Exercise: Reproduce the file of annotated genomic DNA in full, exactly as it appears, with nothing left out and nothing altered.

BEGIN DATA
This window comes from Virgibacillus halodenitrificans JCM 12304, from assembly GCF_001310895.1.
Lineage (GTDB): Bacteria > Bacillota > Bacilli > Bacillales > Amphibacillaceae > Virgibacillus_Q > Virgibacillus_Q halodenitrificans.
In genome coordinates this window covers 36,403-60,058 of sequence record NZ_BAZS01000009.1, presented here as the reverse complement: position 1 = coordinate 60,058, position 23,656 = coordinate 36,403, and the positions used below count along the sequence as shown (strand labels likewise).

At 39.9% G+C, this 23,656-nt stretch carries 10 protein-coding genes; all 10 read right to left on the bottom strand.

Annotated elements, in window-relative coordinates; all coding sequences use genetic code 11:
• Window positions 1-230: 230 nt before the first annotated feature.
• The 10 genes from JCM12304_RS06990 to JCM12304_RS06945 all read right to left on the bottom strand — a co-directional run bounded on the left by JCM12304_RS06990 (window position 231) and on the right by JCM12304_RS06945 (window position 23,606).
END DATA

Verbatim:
This window comes from Virgibacillus halodenitrificans JCM 12304, from assembly GCF_001310895.1.
Lineage (GTDB): Bacteria > Bacillota > Bacilli > Bacillales > Amphibacillaceae > Virgibacillus_Q > Virgibacillus_Q halodenitrificans.
In genome coordinates this window covers 36,403-60,058 of sequence record NZ_BAZS01000009.1, presented here as the reverse complement: position 1 = coordinate 60,058, position 23,656 = coordinate 36,403, and the positions used below count along the sequence as shown (strand labels likewise).

At 39.9% G+C, this 23,656-nt stretch carries 10 protein-coding genes; all 10 read right to left on the bottom strand.

Annotated elements, in window-relative coordinates; all coding sequences use genetic code 11:
• Window positions 1-230: 230 nt before the first annotated feature.
• The 10 genes from JCM12304_RS06990 to JCM12304_RS06945 all read right to left on the bottom strand — a co-directional run bounded on the left by JCM12304_RS06990 (window position 231) and on the right by JCM12304_RS06945 (window position 23,606).